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Managing Applications in Kubernetes With the Carvel Kapp Controller

Rahul Rai
Published: June 11, 2022

Any typical enterprise-grade application deployed on Kubernetes comprises several API resources that need to be deployed together. For example, the WordPress application, which is one of the example applications available on the Kubernetes GitHub repository, includes:

  • a wordpress frontend pod,
  • a wp-pv-claim persistent volume claim mounted to the frontend pod,
  • a wordpress-mysql MySQL database pod,
  • a mysql-pv-claim persistent volume claim mounted to the MySQL database pod,
  • two persistent volumes: wordpress-pv-1 and wordpress-pv-2 to serve the persistent volume claims,
  • services for the database and frontend pods.

Application (or app) is not a native construct in Kubernetes. However, managing applications is the primary concern of the developers and operations. Application delivery on Kubernetes involves upgrading, downgrading, and customizing the individual API resources. Kubernetes allows you to restrict the spread of your application resources through namespaces such that you can deploy an entire app in a namespace that can be deleted or created. However, a complex application might consist of resources spread across namespaces, and in such cases answering the following questions might be a challenge:

  • How many apps are running in a namespace?
  • Was the upgrade of all the resources of the app successful?
  • Which types of resources are associated with my app?

The kapp Tool

The kapp (Kubernetes App) tool is one of the tools available in the Carvel toolkit. kapp enables users to group a set of resources (resources with the same label) as an application. Furthermore, kapp manages the individual resources of the application so that the users only have to operate at the level of applications through the kapp CLI.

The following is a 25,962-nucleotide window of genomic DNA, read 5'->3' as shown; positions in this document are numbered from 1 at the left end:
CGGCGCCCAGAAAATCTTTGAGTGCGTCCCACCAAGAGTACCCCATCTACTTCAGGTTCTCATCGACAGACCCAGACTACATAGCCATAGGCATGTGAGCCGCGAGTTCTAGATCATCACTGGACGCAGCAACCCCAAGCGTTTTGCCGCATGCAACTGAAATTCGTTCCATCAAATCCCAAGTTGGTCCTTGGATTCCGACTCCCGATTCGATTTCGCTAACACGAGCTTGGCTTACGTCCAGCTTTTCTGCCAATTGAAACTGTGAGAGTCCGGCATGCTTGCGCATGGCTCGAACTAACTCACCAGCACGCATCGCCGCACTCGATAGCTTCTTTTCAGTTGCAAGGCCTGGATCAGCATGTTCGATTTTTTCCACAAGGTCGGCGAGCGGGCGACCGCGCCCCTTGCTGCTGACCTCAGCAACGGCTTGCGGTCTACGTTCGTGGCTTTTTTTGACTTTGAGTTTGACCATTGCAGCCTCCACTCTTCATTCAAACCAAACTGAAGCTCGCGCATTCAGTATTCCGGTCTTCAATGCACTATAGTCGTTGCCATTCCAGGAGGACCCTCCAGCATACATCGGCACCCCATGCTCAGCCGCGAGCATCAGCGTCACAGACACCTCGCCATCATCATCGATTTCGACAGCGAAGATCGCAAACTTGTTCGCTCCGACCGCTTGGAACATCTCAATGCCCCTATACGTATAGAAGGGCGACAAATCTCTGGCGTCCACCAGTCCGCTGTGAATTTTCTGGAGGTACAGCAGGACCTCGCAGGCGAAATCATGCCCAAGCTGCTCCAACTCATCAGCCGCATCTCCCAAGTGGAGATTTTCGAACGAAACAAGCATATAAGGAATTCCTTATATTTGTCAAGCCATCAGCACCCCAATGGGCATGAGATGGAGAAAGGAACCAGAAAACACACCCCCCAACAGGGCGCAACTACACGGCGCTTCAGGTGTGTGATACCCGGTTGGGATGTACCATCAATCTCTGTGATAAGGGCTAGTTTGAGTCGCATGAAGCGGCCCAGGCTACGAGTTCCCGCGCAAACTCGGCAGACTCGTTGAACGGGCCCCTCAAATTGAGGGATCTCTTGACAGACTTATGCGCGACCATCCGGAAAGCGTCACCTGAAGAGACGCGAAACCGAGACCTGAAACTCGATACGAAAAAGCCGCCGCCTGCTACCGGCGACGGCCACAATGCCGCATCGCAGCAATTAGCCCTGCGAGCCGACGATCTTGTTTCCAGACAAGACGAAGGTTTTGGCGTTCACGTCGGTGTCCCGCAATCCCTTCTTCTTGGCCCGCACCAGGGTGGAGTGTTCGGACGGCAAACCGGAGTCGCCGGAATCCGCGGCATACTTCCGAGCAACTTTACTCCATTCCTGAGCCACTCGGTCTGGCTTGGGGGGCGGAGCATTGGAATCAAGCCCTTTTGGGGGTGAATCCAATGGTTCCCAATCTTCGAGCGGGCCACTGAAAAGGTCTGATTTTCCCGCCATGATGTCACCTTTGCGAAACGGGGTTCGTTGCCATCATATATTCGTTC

Helm (specifically Helm3) is an alternative to the kapp tool. Just like Helm, kapp can perform a stateful upgrade of the application. However, Kapp does not have templating capabilities like Helm, a capability that is fulfilled by the YTT tool in the Carvel toolkit. By combining kapp with the kapp-controller, you can build neat GitOps workflows, which takes it far beyond the capabilities of Helm.

To understand kapp better, let’s install it on our system with the following command:

wget -O- >
sudo bash

The previous command will install all the tools of the Carvel toolkit, such as YTTl, imgpkg, etc., on your system. Please explore the usage of these tools on your own. Each tool of the Carvel toolkit is independent and takes little space on your system.

I wrote a simple .NET application that includes a frontend and a Redis database that we will use for testing kapp. Please feel free to use the application for your demos or learning purposes. You can use the all-in-one.yaml manifest to install all the components of the application to your cluster. Let’s now use kapp to install the components in the form of an application named az-vote.

kapp deploy --app=az-vote -f

On executing the command, you will see the list of the components that kapp will create as follows:

List of Changes Identified by kapp
List of changes identified by kapp

If you type “y”, kapp will annotate your resources to link them to the app and later manage them. Based on the difference between the actual and desired state, it will upgrade or delete resources and give you the overall status of your app. The following screenshot shows the annotations added by kapp to the pods of the application:

Labels Applied by kapp
Labels applied by kapp

You can view the applications in the cluster using the kapp list command as follows:

List Apps in The Cluster
List apps in the cluster

To view the list of resources that make up the application, use the kapp inspect command as follows:

Inspecting Application
Inspect app

You will notice that some of the objects such as Endpoints and EndpointSlices that Kubernetes creates under the hood when you define a Service are included in the command output. The output format makes it easy to read the success and failure states of all the application resources.